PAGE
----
Navigation Links
Medical Study Authors Often Fail to Disclose Industry Ties

TUESDAY, Sept. 14 (HealthDay News) -- Nearly half of U.S. surgeons who received at least $1 million in payments from companies that make orthopedic devices such as artificial joints did not disclose their financial ties when they published articles on such devices in medical journals, a new study has found.

This means that medical professionals and others who read the articles aren't aware of conflicts of interest that could affect patient care, explained the researchers at the Institute on Medicine as a Profession (IMAP), a think tank at the Columbia University College of Physicians and Surgeons in New York City.

"The findings raise troubling questions about undisclosed payments or royalties and other fees from medical device companies that could lead to biased scientific conclusions," study senior author David Rothman, president of IMAP, said in an institute news release.

Using public databases, he and his colleagues examined 2007 physician payment information from five orthopedic device makers (Biomet, DePuy Orthopaedics, Smith & Nephew, Stryker, and Zimmer) and found that they gave 1,654 payments totaling $248 million for consulting, honoraria and other payments for services.

The researchers also found that 62 percent of the $248 million was given to 41 orthopedic surgeon researchers who received amounts ranging from more than $1 million to $8.8 million.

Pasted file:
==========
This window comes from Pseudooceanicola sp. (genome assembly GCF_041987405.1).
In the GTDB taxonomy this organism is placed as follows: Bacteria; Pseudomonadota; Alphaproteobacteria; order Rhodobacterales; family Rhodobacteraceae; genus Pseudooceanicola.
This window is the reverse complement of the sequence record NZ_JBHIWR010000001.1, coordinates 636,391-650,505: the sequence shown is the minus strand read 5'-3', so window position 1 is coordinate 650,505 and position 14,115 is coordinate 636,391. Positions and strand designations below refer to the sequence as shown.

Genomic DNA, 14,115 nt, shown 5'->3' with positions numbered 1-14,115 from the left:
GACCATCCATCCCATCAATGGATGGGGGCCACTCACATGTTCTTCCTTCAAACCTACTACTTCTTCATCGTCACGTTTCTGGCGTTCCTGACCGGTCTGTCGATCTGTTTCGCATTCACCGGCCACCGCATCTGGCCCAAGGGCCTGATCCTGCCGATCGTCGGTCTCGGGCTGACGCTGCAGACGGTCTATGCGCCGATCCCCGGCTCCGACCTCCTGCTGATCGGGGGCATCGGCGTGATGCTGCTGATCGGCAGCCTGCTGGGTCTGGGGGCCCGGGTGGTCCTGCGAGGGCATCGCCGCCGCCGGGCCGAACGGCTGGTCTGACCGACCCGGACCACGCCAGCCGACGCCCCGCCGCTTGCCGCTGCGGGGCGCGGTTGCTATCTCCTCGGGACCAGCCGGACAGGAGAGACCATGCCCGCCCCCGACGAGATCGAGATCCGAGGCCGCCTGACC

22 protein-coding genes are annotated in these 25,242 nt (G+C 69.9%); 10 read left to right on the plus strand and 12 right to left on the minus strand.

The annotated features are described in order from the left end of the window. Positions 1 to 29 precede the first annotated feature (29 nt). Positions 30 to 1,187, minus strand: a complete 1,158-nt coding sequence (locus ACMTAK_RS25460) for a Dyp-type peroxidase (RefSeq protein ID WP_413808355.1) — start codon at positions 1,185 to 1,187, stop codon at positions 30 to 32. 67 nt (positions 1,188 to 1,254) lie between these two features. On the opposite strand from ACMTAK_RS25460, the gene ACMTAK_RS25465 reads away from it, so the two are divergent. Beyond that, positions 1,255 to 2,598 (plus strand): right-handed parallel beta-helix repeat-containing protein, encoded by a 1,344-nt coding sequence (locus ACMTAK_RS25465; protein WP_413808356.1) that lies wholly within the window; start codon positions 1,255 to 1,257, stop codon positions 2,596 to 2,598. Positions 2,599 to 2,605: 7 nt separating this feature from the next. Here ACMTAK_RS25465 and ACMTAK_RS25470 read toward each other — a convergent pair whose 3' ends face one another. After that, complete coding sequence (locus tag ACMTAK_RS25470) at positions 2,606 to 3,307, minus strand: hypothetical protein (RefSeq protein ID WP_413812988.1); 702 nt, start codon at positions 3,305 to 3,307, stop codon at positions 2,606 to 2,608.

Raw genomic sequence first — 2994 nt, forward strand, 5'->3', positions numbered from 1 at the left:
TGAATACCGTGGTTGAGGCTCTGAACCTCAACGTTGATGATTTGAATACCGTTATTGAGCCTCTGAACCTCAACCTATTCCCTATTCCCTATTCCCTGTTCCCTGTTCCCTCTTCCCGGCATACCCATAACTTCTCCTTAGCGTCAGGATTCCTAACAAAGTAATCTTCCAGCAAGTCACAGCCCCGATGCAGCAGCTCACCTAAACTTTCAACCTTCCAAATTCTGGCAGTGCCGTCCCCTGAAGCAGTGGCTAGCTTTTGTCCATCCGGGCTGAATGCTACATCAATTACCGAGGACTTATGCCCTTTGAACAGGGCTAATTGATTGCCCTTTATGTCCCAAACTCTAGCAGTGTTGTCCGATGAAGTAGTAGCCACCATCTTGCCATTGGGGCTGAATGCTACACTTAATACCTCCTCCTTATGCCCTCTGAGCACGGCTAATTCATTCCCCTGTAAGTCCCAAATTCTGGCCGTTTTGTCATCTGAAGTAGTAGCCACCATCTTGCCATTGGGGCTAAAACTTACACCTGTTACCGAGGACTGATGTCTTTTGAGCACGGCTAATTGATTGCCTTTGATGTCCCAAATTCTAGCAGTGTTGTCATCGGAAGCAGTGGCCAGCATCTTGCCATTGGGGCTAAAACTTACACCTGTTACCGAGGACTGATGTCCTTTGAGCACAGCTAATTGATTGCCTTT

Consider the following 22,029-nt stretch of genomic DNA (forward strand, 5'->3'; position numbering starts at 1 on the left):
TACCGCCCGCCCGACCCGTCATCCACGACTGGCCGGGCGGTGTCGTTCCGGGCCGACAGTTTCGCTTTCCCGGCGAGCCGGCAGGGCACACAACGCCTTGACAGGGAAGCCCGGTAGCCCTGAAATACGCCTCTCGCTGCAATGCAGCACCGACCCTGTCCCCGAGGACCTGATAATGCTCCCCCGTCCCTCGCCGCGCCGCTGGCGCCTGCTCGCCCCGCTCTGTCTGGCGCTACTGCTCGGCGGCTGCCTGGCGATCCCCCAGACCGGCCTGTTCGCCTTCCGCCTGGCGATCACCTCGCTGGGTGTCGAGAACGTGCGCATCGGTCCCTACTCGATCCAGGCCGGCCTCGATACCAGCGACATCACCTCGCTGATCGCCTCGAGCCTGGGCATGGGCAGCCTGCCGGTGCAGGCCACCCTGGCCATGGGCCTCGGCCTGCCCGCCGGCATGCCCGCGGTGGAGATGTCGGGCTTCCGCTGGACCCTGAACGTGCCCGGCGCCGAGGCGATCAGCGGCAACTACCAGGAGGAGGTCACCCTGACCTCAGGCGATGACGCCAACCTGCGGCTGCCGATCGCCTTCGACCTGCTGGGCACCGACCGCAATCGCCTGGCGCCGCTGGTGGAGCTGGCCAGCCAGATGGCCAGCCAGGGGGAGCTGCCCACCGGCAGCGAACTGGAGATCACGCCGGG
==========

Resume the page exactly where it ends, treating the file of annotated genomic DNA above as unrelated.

Of the 95 journal articles published by those 41 highly paid orthopedic consultants after they received their large payments -- nearly all of them about a medical device -- less than half disclosed a financial tie between the author and orthopedic device maker. None of the articles revealed the large amounts of industry money received by the authors, the investigators found.

Consumers should be concerned by the findings, Rothman's team noted in the report published online Sept. 13 in the journal Archives of Internal Medicine.

"Patients have a real stake in transparency. You want to make sure that the surgeon is choosing the device that is best for you and that your doctor is not getting biased information," Rothman said in the news release.

"The next generation of physicians should know that every nickel they take from industry is going to be made public," he added.

Industry-funded medical research -- even when financial ties are transparent --has come under increased scrutiny over the past few months.

A recent review of hundreds of clinical drug trials conducted between 2000 and 2006, for example, found that studies sponsored by the pharmaceutical industry were more likely to publish favorable results than those with no financial interest in the findings.

In addition, a review of 150 recently published stories on children's health found that industry-sponsored trials were at greater risk of distortion than non-profit or government-sponsored studies.

More information

The U.S. National Institute of Environmental Health Sciences has more about research ethics.

-- Robert Preidt

SOURCES: Pediatrics, July 12, 2010; Children's Hospital Boston, news release, August 2, 2010; Institute on Medicine as a Profession, news release, Sept. 13, 2010.

Copyright©2010 ScoutNews,LLC.
All rights reserved  

Related medicine news :